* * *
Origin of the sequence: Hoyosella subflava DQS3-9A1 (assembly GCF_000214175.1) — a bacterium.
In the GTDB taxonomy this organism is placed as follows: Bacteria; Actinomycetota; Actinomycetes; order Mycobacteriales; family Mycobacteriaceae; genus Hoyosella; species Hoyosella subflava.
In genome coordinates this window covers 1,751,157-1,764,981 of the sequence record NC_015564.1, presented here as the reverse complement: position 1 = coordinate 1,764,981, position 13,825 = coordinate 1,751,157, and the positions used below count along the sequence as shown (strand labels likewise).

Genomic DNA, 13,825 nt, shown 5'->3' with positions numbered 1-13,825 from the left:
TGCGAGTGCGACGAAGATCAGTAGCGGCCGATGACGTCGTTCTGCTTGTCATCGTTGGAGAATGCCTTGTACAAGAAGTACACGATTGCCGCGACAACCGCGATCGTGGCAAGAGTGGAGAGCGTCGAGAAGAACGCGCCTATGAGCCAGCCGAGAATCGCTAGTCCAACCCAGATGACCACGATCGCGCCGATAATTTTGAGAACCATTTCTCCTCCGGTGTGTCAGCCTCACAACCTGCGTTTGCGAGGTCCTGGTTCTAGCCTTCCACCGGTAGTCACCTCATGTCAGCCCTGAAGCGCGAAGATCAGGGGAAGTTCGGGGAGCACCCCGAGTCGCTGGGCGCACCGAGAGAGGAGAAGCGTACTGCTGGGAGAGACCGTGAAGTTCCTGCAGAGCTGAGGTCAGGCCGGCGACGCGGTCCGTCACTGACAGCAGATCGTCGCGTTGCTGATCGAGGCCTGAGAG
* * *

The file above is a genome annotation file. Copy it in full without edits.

Origin of the sequence: Hoyosella subflava DQS3-9A1 (assembly GCF_000214175.1) — a bacterium.
In the GTDB taxonomy this organism is placed as follows: Bacteria; Actinomycetota; Actinomycetes; order Mycobacteriales; family Mycobacteriaceae; genus Hoyosella; species Hoyosella subflava.
In genome coordinates this window covers 1,751,157-1,764,981 of the sequence record NC_015564.1, presented here as the reverse complement: position 1 = coordinate 1,764,981, position 13,825 = coordinate 1,751,157, and the positions used below count along the sequence as shown (strand labels likewise).

Genomic DNA, 13,825 nt, shown 5'->3' with positions numbered 1-13,825 from the left:
TGCGAGTGCGACGAAGATCAGTAGCGGCCGATGACGTCGTTCTGCTTGTCATCGTTGGAGAATGCCTTGTACAAGAAGTACACGATTGCCGCGACAACCGCGATCGTGGCAAGAGTGGAGAGCGTCGAGAAGAACGCGCCTATGAGCCAGCCGAGAATCGCTAGTCCAACCCAGATGACCACGATCGCGCCGATAATTTTGAGAACCATTTCTCCTCCGGTGTGTCAGCCTCACAACCTGCGTTTGCGAGGTCCTGGTTCTAGCCTTCCACCGGTAGTCACCTCATGTCAGCCCTGAAGCGCGAAGATCAGGGGAAGTTCGGGGAGCACCCCGAGTCGCTGGGCGCACCGAGAGAGGAGAAGCGTACTGCTGGGAGAGACCGTGAAGTTCCTGCAGAGCTGAGGTCAGGCCGGCGACGCGGTCCGTCACTGACAGCAGATCGTCGCGTTGCTGATCGAGGCCTGAGAG